In today’s world of big-box online retail giants such as Amazon, individual stories of family-owned, niche retail shops are few and far between. The story of Forbidden Diesel and its manager Shane Marler, however, stands in stark contrast to this trend.
Your business invented a new product and took the time to patent the invention. Now you have a pretty plaque on the wall commemorating your patent grant, but what else can you do with those rights? How does your business realize a return on its patent investment?
With the SEMA Show wrapped up and a new year on its way, SEMA-member companies are busy absorbing the latest aftermarket trends and adjusting their marketing and sales strategies for 2018. The task can seem overwhelming, especially after experiencing the dizzying array of new products and innovations that flooded the recent Show.
If you think the drive toward more vehicle autonomy and connectedness won’t impact your business, think again. Advanced driver assistance systems (ADAS) and connected vehicle technologies (CVT) are already flooding the OEM marketplace and rippling through the aftermarket in new and unexpected ways, reshaping the design, production, sales and servicing of a surprising array of parts and accessories. The only question is whether your business is ahead of, keeping pace with, or behind the rapid wave of opportunities heading our way.
The ’80s were a lively time for Jim Maher, a racer born in Ohio and transplanted to California after high school. He competed in the California Independent Funny Car Association (CIFCA) series and, as a true enthusiast, knew the intricacies of his blown alcohol Funny Car better than he knew himself, making him the go-to guy for advice both on and off the dragstrip. As Maher’s knowledge and experience grew, so did the number of those coming to him for coaching, mechanical assistance and general racing wisdom. In 1987, Maher took over as the president of CIFCA, tasked with growing the series and overseeing operations while simultaneously running his own racing team.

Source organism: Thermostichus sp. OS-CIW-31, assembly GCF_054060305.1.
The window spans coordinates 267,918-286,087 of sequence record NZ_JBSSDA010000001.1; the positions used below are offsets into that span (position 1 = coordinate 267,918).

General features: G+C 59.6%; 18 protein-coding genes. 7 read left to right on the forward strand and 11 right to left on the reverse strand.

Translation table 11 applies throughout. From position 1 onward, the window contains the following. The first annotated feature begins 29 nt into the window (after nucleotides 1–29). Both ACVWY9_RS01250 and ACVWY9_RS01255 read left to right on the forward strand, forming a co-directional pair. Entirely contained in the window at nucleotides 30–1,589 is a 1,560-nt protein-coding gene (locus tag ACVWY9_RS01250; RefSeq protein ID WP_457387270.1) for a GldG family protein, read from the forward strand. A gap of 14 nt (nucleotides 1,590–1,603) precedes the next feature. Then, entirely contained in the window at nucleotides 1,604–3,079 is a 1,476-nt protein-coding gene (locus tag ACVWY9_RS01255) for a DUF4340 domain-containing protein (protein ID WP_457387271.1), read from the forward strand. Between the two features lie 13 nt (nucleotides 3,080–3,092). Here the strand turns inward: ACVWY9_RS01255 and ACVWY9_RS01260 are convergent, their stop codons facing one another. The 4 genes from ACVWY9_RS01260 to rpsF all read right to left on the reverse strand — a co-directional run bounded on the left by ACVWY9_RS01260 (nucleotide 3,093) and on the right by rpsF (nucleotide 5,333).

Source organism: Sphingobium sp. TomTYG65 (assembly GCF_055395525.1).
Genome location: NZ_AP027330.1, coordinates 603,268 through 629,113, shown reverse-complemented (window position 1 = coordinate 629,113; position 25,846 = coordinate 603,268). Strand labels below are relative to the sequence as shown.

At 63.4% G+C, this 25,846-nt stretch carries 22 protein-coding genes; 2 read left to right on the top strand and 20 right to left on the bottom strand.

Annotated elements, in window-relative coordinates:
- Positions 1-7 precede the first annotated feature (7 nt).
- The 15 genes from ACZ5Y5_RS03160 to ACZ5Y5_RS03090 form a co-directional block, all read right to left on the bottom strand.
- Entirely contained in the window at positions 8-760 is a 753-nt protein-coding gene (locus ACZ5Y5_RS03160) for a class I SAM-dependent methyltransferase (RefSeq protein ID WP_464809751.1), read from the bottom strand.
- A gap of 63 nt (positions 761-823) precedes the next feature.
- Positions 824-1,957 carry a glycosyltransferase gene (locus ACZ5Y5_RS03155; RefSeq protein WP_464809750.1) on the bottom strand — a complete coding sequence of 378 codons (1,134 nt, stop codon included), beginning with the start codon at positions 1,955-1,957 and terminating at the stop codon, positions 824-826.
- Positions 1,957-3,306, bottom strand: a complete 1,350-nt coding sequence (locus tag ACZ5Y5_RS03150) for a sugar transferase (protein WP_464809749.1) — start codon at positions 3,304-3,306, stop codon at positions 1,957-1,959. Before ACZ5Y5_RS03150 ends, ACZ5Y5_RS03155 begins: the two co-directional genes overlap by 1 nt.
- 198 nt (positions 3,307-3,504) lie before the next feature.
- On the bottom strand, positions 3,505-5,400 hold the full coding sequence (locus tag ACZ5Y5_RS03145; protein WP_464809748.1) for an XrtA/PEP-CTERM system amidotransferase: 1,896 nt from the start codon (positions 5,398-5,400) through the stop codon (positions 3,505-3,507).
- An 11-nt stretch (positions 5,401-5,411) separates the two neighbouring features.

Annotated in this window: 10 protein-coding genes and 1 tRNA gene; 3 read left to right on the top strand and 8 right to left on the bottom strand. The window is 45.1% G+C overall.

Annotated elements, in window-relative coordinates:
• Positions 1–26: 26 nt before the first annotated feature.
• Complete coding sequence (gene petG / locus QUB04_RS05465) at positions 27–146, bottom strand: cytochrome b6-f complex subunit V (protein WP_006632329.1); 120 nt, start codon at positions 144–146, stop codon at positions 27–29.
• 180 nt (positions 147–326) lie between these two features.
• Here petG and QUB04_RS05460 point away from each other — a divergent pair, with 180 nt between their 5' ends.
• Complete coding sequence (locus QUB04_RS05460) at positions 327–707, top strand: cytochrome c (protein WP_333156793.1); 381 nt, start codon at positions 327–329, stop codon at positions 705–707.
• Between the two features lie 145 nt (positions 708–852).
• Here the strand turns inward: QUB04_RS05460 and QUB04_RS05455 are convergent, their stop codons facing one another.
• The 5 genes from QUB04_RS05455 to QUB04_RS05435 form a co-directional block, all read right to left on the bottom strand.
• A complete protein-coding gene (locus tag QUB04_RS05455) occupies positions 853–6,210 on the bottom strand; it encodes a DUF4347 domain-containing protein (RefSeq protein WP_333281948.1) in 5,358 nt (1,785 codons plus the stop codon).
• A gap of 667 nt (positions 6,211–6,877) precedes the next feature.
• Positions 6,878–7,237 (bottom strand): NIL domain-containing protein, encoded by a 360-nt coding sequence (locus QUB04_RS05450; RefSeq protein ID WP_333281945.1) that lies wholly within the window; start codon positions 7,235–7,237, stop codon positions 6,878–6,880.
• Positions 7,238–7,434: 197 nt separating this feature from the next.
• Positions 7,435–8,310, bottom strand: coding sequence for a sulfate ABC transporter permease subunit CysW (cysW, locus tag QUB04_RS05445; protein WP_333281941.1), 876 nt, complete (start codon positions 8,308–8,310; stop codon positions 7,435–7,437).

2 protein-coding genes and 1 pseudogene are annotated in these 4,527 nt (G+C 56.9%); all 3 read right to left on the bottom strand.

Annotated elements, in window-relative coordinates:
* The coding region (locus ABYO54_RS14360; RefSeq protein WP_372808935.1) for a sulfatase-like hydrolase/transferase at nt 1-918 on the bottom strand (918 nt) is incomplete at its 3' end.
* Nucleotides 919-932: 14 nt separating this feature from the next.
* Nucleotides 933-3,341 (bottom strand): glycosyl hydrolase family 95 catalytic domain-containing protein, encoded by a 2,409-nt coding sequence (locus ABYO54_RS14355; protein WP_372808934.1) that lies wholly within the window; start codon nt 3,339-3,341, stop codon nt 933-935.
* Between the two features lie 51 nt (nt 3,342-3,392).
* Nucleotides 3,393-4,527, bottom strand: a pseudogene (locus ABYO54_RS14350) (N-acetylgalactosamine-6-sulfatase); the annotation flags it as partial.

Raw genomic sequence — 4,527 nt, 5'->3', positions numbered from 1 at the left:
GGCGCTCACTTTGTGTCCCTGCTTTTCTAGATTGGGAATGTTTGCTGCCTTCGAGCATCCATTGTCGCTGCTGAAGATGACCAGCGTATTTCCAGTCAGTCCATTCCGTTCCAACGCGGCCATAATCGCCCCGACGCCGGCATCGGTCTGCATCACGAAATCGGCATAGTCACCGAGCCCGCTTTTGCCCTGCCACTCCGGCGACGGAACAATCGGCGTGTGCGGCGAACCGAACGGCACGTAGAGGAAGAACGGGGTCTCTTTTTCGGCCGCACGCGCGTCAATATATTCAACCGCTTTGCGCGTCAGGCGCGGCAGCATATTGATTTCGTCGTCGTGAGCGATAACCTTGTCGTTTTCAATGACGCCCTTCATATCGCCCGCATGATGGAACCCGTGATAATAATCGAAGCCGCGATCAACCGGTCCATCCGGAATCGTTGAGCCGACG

Project Underdog, a highly customized ’72 Ford Maverick originally conceived by actor Sung Kang, is finished, fine-tuned, revved and ready for auction. Sponsored by Shell and featuring Pennzoil, and supported by Ford Motor Co., Samsung, Nitto, GReddy, Rocket Bunny and Facebook, the unique vehicle build was completed at the SEMA Garage in Diamond Bar, California, with specialized tuning provided by Cobb Tuning, headquartered in Austin, Texas.
Teaming up 12 years ago, siblings Cole Shaffer and Kellie Pitre set out to buy and resurrect University Auto Parts, a NAPA outlet in Boulder, Colorado. Pitre’s role in the rapid parlaying of that store into a $10 million family business of three successful locations earned her 2016 recognition on the annual SEMA News “35 Under 35” roster of up-and-coming industry professionals. Since last year, that collection of Colorado locations has grown to a total of five.
The term restyling covers a broad range of automotive upgrades. While the biggest portion of the segment is made up of accessory and appearance products for both interiors and exteriors, it can also include certain performance parts, wheels, tires and suspension systems that don’t fit neatly into another category. Since the Great Recession, the restyling market has seen steady growth, according to the “2016 SEMA Market Report,” and annual retail sales in the segment are now more than $5.22 billion.
Still riding the wave of a recent marketplace shift, the utility task vehicle, better known as the UTV or side-by-side, is at a major crossroads. Intensive growth in product development and surging sales have helped the side-by-side to become a new staple in the off-road community.
With many businesses in the automotive specialty-equipment market experiencing consolidation and some of the biggest names in the automotive sphere at the center of the activity, mergers and acquisitions have become important topics of discussion. As the market began to recover from the Great Recession, consolidation became a growing trend. Since then, private equity (PE) firms have continued to actively invest in aftermarket companies.